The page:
A painter can be known through their paintings, a poet can be known through their poetry, and the creator of all heaven and earth can be known through nature. We glimpse the simple truth of God by looking at the diverse and complex truth of creation. Any truth which we find in the cosmos is rooted in the ultimate truth of God. As in heaven, so below. This was so beautifully expressed in that famous line of Columbanus:
“Who then is God? He is Father, Son and Holy Spirit, one God. Seek no further concerning God; for those who wish to know the great deep must first review the natural world.”
Columbanus is speaking here about an ancient Christian practice called natural contemplation. The contemplation of nature leads us into the contemplation of God. While we can only know God through unknowing (a kind of knowing which transcends ideas) we can know a great deal about nature with our reasoning mind. When our reasoning mind discovers the fingerprints of God within the creation, it is transformed by that encounter. By encountering God in nature, we are transformed into the likeness of God from one degree of glory to another.
The natural world is a mirror in which we can see the face of God reflected. We do not escape the created world in the spiritual journey, we plunge down into its innermost depths and contemplate the creator in the smallest atom and the largest galaxy. The beauty of the natural world enlightens our minds and unites them with the beauty of God, from which all beauty comes. We gain wisdom by learning from nature and this wisdom is an illumination of our inner being. It is an awakening and an opening of the spiritual senses. Something as simple as a loaf of bread can be the real presence of Christ for us, if we have eyes which see the truth.
One approach to natural contemplation, which is ascetic and devotional in character, can be found in The Penance of Adam. In this text Adam enters into the natural world by immersing himself in a river and asking it to fast and pray with him. The text tells us that once Adam, the river, and all the creatures in the river joined together in a single prayer that they were lifted up to the angelic realm.
Another approach to natural contemplation begins with philosophical inquiry. The way in which we see the fingerprints of God in nature is by careful observation and metaphysical speculation. The poem below, adapted from Eriugena’s book Periphyseon, is a perfect example of a speculative endeavour of this kind. The rational mind is close to the angels in its nature and the proper use of it leads one into the angelic life. I have arranged this poem into quatrains so that it can be chanted. Teachings on the practice of chanting, with musical instructions and a large collection of Celtic poetry arranged for chant, can be found in my book Psalter of the Birds.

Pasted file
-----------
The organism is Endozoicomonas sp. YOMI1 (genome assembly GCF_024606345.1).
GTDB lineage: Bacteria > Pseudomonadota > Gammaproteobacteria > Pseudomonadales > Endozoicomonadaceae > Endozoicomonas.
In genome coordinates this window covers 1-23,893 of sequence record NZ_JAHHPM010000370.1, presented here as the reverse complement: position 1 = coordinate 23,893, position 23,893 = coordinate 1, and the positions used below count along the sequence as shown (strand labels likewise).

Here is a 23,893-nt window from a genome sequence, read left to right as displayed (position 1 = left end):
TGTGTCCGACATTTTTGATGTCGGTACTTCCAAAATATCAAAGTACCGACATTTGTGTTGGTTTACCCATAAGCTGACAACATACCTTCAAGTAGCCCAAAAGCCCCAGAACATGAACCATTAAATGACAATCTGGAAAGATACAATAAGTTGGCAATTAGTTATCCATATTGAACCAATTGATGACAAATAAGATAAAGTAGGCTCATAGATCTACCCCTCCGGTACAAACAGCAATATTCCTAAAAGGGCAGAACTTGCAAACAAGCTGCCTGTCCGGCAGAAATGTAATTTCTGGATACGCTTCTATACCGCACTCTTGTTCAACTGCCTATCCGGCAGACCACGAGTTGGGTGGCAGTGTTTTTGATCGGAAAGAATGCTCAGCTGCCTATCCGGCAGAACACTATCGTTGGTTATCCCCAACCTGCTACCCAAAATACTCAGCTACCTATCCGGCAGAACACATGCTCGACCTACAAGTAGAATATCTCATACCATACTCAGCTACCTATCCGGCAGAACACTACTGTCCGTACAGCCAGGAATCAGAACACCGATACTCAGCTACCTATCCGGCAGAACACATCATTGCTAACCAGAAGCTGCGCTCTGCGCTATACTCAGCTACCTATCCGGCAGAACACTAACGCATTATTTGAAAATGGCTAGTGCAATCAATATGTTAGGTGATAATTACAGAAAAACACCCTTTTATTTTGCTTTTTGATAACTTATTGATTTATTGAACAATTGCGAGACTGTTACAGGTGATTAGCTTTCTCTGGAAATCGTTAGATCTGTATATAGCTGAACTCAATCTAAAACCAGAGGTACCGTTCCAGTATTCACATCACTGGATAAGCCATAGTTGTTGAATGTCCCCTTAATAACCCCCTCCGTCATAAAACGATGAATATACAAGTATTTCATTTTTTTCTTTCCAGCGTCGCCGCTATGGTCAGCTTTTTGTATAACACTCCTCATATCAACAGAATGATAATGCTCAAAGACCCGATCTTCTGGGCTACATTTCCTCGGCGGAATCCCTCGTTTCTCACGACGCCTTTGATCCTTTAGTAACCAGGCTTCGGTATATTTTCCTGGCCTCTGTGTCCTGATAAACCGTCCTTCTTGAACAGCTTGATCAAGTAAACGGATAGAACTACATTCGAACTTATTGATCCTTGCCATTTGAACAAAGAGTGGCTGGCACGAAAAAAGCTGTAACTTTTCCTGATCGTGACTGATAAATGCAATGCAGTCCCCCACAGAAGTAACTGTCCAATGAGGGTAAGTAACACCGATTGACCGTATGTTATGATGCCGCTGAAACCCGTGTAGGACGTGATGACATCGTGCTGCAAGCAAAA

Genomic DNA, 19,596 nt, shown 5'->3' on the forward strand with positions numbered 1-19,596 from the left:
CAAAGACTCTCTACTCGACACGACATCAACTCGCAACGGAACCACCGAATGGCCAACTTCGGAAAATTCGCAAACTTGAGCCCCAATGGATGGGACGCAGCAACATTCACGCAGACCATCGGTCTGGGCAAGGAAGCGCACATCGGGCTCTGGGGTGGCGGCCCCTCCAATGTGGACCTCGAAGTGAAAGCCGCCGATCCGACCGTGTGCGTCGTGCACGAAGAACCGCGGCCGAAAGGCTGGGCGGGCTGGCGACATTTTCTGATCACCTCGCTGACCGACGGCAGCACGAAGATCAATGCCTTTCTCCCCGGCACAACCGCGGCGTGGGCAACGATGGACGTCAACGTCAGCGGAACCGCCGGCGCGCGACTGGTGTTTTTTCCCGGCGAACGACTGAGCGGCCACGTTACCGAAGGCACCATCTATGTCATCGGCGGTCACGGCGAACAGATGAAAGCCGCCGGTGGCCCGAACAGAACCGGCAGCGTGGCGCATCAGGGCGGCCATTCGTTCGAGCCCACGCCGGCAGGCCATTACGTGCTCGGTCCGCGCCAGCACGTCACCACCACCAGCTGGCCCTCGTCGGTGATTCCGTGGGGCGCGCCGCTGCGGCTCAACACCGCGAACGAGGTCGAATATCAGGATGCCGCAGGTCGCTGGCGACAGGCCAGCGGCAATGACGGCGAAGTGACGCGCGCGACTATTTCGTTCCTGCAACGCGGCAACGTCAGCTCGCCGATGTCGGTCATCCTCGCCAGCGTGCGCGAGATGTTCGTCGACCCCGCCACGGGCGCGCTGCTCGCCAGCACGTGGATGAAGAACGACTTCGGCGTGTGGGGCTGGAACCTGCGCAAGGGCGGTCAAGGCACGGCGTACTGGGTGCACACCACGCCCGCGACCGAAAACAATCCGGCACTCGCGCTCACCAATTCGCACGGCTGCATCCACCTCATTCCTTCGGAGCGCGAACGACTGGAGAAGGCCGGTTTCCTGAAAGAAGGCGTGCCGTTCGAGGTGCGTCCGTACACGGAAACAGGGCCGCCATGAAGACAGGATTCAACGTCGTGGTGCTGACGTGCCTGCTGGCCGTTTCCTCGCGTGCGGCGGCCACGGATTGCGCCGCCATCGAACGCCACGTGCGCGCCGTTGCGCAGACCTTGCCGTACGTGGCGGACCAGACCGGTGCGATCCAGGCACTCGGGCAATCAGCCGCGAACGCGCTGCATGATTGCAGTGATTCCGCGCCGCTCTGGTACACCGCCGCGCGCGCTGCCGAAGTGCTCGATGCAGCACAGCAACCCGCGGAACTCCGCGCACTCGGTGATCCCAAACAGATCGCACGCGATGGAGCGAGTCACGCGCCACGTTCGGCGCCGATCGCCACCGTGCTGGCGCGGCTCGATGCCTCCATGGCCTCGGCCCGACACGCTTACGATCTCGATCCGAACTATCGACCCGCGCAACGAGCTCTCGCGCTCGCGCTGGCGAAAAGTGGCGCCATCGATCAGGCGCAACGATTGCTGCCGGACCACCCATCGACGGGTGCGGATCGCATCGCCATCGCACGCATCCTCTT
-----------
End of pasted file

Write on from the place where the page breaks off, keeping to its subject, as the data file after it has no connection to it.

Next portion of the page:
The student said to the master I would like to hear what theology Teaches us about the ineffable And incomprehensible Nature The creator and cause of all things The teacher answered in reply Does not the very theology Which you have just mentioned and which Is concerned entirely with the Divine Nature Tell us in words plain to see For those who can see the truth We know from what has been created That this Nature is an essence But not what that essence is For, as we have often said It does not only exceed human reasoning But also the reasoning of the angels Yet, theologians can know three things Since the universe has existence We know that this Nature is being From the order of the universe We know that this Nature is wise From the movement of the universe We know that this Nature lives This is the way that the theologians Discovered the great truth That the cause and source of all things Is of a threefold substance From the essence of things We understand that it is essence From the marvellous order of things We understand that it is wisdom From the motion of things We understand that it is life Therefore the cause and creator Of all things is, and is wise, and lives Those who search out the truth Have handed down this theology In its essence we understand the Father In its wisdom we understand the Son In its life we understand the Holy Spirit The Holy Trinity - three in one
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